China and India today may not be seen as friends and have fought a war in 1961, while China uses Pakistan to hit India.. the relationship goes back a long time. And it is amazing how the two cultures – oldest in the world – have affected and been affected by each other.
China finds several mentions in the Hindu Epic Mahabharat – a war in which Bhagwad Gita’s message was given to Arjun. Here are some examples:
- Book 6, chapter 9(MBh.6.9) (mentioned as one of the Northern Kingdoms): Among the tribes of the north are the Mlecchas, and the Kruras, the Yavanas, the Chinas, the Kamvojas, the Darunas, and many Mleccha tribes; the Sukritvahas, the Kulatthas, the Hunas, and the Parasikas; the Ramanas, and the Dasamalikas.
- Pahlavas and the Daradas and the various tribes of the Kiratas and Yavanas and Sakas and the Harahunas and Chinas and Tukharas and the Sindhavas and the Jagudas and the Ramathas and the Mundas and the inhabitants of the kingdom of women and the Tanganas and the Kekayas and the Malavas and the inhabitants of Kasmira were mentioned at (3,51) as bringing tribute to Pandava king Yudhisthira.
- The Yavanas, the Kiratas, the Gandharvas (from Afghanistan), the Chinas, the Savaras, the Barbaras, the Sakas, the Tusharas, the Kankas, the Pathavas, the Andhras, the Madrakas, the Paundras, the Pulindas, the Ramathas, the Kamvojas were mentioned together as tribes beyond the kigdoms of Aryavarta. The Aryavarta kings had doubts on dealing with them. (12,64)
- Mahabharata book 3, chapter 176 (MBh 3.176): Leaving the place called Badari (Badrinath in Uttar Pradesh) and crossing the difficult Himalayan regions, and leaving behind them, the countries of China, Tukhara, Darada and all the climes of Kulinda, rich in heaps of jewels, those warlike men viz the Pandavas, reached the capital of Suvahu, the king of Pulindas (Kiratas). [Chinas was ostensibly located in the higher reaches of Himalayas as per the epic]
- Bhima mentiones about a China king Dhautamulaka, who caused the destruction of his own race (5,74)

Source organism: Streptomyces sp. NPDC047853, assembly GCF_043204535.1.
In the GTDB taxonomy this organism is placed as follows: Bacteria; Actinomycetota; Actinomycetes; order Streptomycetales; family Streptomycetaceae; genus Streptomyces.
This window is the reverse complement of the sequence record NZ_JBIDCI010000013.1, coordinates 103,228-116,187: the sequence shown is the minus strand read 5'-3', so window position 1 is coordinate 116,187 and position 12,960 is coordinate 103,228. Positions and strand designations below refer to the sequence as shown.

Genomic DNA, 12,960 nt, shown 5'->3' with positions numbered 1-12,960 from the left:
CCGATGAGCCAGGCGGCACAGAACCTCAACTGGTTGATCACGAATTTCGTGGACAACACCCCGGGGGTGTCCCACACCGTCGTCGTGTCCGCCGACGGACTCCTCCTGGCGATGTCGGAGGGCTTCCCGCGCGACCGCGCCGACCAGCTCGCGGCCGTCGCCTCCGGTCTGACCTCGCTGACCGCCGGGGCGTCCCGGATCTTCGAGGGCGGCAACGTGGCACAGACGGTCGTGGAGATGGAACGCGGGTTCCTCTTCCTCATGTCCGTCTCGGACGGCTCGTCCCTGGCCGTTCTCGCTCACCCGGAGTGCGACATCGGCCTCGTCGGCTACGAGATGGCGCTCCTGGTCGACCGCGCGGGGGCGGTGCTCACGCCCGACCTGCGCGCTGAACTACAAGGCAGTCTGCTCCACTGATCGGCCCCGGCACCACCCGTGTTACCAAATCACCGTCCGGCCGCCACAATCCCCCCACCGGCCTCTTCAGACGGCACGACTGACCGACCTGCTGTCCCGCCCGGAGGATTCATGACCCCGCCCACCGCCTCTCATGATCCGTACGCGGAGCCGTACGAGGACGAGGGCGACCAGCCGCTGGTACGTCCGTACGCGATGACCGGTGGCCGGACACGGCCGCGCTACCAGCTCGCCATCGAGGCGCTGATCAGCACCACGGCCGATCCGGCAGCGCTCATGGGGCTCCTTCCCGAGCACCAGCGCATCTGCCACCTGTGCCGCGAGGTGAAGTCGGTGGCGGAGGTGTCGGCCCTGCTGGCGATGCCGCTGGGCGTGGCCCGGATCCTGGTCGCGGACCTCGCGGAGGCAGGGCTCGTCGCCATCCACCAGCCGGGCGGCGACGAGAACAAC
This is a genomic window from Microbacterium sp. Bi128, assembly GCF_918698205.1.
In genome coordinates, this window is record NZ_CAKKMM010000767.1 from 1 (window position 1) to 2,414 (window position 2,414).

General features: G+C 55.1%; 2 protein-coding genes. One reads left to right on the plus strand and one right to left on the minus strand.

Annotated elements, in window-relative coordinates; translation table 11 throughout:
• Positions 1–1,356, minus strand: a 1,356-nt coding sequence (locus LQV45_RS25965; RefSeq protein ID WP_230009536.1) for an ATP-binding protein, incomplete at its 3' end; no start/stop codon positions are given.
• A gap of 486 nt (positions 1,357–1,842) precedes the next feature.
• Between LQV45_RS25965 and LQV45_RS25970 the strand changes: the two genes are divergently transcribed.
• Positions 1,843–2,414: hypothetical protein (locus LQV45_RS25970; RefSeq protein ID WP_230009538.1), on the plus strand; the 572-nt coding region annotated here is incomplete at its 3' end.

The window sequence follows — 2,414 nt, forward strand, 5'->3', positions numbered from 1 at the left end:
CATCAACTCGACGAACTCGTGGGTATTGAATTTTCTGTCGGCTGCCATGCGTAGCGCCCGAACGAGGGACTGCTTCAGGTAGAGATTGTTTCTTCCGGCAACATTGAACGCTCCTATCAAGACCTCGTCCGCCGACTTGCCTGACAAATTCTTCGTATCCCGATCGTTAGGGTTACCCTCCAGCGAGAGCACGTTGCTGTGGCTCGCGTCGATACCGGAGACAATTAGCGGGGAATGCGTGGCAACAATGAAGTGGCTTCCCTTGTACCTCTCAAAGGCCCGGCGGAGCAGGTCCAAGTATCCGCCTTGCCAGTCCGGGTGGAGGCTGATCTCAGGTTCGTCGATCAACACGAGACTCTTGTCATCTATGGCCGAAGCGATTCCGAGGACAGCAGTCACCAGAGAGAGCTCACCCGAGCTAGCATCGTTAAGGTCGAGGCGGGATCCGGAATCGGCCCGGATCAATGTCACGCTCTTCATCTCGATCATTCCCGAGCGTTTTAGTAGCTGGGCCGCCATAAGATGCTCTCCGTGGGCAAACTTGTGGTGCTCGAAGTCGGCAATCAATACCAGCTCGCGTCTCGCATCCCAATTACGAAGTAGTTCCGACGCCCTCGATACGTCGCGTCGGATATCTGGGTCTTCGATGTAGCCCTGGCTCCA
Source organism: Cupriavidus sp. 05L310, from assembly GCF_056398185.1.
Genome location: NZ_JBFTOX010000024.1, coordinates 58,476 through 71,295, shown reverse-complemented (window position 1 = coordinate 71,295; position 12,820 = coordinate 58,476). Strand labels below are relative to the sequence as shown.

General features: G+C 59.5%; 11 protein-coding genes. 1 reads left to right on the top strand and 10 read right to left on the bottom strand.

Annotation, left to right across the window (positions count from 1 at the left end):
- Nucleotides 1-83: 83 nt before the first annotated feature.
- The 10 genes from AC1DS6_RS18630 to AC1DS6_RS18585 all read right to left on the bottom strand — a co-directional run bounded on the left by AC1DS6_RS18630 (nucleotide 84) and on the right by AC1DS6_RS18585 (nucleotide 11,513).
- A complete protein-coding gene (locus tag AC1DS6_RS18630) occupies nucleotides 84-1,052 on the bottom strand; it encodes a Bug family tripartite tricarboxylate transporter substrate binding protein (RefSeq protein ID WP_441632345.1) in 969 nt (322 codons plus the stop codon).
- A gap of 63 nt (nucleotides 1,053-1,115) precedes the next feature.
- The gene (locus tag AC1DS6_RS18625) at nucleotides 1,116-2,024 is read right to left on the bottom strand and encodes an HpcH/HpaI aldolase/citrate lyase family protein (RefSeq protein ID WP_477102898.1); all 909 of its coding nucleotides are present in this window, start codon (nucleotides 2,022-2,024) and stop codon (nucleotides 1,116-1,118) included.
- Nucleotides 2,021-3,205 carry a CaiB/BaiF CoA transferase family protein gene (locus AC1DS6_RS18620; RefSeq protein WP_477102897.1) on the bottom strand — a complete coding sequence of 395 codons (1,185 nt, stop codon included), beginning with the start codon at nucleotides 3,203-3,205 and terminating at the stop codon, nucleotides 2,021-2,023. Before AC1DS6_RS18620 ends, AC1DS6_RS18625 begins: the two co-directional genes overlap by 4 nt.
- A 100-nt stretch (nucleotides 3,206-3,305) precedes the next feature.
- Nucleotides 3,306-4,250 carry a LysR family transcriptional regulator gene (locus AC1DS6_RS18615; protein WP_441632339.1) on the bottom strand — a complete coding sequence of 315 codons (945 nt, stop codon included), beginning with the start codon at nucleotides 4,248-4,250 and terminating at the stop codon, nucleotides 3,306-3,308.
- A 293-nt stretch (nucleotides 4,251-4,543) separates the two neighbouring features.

China’s Name – from Sanskrit?
According to French art historian, Réné Grousset, the name China probably comes from its Sanskrit name for the regions to the North in the higher reaches of Himalayas. It is not according to him, as is said now from the name of the state of Ch’in, the first dynasty established by Shih Huang Ti in 221 BC. There was a small state in northwest Chiina – Chan-si – which may have been derived to form the Sanskrit word. According to him, the word for lion in Chinese – shih – is perhaps a derivative of Simha, the Sanskrit word (In Hindi it again become Sinh!).
Mountain Men (sheng-hsien) – Indian Rishis? Arthur Waley, in his book “The Way and its Power” also points out that the Mountain men or Sheng-Hsein which Lieh Tzu talked about were actually Indian Rishis. He cites another work in support of this – Maspero (lo. cit. 608-609 and Lionel Giles, Two Parallel Anecdotes in Greek and Chinese Sources (i.e.; Lieh tzu).
“All scholars are, I think, now agreed that the literature of the 3rd century is full of geographic and mythological elements derived from India. I see no reason to doubt,” comments Arthur Waley in his book, The Way and its Power, “that the ‘holy mountain-men’ (sheng-hsien) described by Lieh Tzu are Indian rishi; and when we read in Chuang Tzu of certain Taoists who practiced movements very similar to the asanas of Hindu yoga, it is at least a possibility that some knowledge of the yoga technique which these rishi used had also drifted into China.”
And he goes on to talk about how the Taoist practices of meditation were actually practising Dhyana in Yoga. “That these passages describe some for of self-induced trance is beyond dispute; and that this trance was closely akin to the dhyana of Buddhist is shown by the fact that the Chinese term for practising dhyana (tso-ch’an, literally “sitting dhyana”) is modelled on the term by which old Taoists describe the practice referred to in the above extracts” (ancient Chiinese for dhyana was approximately “dian”)